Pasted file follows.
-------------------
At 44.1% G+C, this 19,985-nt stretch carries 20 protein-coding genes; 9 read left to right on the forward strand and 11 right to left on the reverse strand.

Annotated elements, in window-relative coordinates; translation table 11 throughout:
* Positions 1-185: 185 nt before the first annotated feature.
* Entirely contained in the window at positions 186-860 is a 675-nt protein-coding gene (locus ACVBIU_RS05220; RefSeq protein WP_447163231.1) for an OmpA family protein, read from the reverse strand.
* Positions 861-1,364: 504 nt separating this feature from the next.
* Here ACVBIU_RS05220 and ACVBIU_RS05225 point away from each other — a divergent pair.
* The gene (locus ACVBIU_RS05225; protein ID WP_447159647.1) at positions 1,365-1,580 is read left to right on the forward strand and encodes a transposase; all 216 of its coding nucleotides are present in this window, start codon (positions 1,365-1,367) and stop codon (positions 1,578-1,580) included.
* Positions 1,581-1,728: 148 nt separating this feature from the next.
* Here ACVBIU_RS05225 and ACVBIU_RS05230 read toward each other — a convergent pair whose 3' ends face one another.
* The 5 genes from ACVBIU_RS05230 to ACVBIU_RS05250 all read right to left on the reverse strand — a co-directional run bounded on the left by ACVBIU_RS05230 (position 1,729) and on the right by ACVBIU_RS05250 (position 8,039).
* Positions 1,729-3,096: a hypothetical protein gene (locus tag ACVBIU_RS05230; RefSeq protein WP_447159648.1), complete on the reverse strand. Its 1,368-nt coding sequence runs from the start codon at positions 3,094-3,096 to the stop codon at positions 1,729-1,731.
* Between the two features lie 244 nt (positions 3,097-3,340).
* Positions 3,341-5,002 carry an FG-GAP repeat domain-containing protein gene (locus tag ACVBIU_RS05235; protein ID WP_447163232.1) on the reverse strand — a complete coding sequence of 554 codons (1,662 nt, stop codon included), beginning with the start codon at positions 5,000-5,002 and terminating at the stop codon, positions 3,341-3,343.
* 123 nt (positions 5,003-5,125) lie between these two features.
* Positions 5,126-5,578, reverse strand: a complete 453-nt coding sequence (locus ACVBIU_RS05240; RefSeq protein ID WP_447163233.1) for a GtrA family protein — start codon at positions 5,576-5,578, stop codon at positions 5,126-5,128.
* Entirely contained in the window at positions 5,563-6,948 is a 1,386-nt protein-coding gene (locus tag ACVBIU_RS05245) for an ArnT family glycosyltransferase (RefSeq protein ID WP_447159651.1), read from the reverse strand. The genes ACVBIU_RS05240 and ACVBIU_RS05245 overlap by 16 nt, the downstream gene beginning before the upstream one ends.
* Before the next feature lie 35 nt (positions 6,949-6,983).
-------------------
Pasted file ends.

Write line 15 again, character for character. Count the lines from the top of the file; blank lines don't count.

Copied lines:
* Positions 5,126-5,578, reverse strand: a complete 453-nt coding sequence (locus ACVBIU_RS05240; RefSeq protein ID WP_447163233.1) for a GtrA family protein — start codon at positions 5,576-5,578, stop codon at positions 5,126-5,128.